SUMMERVILLE — Blacksmithing is one of the oldest trades in the world, yet few people are part of it. Summerville resident Peter Clark is working on getting the next generation of blacksmiths ready.

In collaboration with Art Center East, Smith taught a virtual beginner smithing class and provided a live demonstration from his home forge on Wednesday night, Oct. 14.

“Blacksmithing is challenging, demanding, exciting and satisfying work,” Clark said. “It is a harder job than some, but it makes life worth living.”

Clark, who owns the Northwest Skillet Company and runs Homestead Springs Farm and Forge in Summerville, made blacksmithing his career in 2016. He said he fell in love with blacksmithing because of its history, science and the creativity it provides.

“When you think you’ve gone as far as you can in one area, you pick up the metal and try to make something new,” Clark said.

Now, he said, he wants to pass on his knowledge and experience to the next generation of blacksmiths. Clark said he had been planning on teaching a class at Art Center East and performing a live demonstration in front of the building before the coronavirus pandemic came to Union County. Due to the limitations on large gatherings, Clark agreed to do a livestream class and demonstration with help from ACE and the Northwest Blacksmith Association.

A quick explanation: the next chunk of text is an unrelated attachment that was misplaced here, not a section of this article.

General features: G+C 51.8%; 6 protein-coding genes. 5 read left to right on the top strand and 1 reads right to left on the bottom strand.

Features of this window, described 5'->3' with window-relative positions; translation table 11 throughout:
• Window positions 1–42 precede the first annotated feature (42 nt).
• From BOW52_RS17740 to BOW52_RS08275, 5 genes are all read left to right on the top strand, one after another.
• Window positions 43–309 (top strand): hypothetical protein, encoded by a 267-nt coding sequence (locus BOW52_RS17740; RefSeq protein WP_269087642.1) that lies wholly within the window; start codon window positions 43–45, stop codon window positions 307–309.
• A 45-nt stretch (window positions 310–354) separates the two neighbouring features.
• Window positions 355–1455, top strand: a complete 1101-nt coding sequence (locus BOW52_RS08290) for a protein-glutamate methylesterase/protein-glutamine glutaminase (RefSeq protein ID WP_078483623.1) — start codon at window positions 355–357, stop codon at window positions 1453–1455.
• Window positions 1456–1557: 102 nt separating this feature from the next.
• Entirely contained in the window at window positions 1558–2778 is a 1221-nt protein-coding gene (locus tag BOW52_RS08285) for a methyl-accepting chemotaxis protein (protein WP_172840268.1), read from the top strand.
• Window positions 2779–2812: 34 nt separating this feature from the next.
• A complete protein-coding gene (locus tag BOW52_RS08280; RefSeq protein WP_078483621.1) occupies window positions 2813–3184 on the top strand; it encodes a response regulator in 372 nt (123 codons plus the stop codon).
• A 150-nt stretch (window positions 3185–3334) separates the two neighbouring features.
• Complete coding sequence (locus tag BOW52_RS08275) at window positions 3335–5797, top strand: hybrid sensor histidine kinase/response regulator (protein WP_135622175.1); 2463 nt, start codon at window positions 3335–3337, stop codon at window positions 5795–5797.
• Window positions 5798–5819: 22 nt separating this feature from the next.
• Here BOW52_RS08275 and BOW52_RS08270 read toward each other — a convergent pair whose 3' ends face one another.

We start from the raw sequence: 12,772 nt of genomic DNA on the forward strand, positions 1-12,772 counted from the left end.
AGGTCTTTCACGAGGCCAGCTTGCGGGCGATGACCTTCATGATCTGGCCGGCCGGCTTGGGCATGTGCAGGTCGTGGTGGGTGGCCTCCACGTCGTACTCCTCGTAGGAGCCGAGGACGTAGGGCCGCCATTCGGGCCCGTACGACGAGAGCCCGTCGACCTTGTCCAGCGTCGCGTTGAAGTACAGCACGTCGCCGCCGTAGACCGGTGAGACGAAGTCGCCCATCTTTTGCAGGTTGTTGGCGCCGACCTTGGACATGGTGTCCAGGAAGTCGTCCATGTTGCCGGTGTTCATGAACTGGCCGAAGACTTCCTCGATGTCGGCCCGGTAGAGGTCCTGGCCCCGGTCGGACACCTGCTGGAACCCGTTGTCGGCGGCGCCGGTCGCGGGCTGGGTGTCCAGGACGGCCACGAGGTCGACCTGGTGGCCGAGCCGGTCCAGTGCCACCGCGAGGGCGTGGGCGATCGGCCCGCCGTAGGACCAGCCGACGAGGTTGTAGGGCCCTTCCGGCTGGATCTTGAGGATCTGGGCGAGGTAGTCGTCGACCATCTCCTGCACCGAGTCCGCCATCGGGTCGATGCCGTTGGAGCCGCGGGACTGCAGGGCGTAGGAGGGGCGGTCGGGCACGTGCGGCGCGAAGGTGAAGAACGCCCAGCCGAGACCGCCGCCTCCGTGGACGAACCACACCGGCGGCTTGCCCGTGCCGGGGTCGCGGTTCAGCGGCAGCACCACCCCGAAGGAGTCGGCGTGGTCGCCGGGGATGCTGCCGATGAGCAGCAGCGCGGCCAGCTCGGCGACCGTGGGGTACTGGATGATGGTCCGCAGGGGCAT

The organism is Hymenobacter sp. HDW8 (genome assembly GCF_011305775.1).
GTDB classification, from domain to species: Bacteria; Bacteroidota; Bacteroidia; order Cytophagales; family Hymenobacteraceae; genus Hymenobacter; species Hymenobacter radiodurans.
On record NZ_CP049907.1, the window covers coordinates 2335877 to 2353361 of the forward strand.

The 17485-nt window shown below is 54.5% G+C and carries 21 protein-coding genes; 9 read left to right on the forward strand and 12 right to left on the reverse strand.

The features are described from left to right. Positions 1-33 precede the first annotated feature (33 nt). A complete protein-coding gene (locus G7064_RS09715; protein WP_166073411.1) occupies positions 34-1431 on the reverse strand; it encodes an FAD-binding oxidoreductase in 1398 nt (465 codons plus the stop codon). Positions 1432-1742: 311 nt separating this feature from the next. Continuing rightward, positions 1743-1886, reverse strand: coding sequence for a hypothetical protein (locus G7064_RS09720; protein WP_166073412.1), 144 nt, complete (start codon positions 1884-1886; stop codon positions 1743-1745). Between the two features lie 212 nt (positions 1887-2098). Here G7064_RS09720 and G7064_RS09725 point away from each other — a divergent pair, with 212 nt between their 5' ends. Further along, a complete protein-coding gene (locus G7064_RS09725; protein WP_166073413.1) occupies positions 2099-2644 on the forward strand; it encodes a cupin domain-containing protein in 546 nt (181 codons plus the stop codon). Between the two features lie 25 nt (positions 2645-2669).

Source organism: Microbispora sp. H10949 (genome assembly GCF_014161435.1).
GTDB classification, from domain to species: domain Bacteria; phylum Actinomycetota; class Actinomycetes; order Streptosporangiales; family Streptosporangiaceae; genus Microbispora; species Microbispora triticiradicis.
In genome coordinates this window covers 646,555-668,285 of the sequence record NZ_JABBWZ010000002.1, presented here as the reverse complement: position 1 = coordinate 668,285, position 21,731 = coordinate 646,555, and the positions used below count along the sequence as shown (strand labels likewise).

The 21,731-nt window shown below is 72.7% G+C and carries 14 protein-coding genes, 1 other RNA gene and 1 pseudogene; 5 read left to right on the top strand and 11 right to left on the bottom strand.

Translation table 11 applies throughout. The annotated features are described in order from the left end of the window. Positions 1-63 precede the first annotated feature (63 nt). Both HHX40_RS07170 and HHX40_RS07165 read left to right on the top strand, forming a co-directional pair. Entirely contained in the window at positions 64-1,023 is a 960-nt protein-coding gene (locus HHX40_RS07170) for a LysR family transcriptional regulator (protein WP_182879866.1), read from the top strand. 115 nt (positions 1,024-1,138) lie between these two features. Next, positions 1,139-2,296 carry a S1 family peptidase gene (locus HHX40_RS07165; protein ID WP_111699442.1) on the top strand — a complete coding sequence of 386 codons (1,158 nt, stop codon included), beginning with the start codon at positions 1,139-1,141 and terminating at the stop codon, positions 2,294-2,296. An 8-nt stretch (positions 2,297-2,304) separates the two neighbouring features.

“We really wanted to still do something to keep the ball rolling,” Clark said. “With livestreaming available it makes it easy to teach still.”

The class Wednesday night included a walk-through of safety measures and equipment, the basic tool kit for a beginning blacksmith and a live demonstration of the steps for forging. Clark explained the importance of selecting the correct hammer, tongs, anvil and heat source. He said his intention for the class was not only to introduce people to the basics of blacksmithing but to help experienced blacksmiths brush up on their knowledge.

“I want to make blacksmithing more accessible and remove the mystery of it,” Clark said.

He said one of the great things about blacksmithing is the variety of products that can come out of it, from machines and jewelry to horseshoes and his specialty of cookware.

“People have gotten worn out by the mass consumerism of the replaceable good,” Clark said. “With handmade products there is the soul of the worker in it. When it is made by hand, you get a piece of the person who made it. Nothing is going to fit you better than something that is handmade.”

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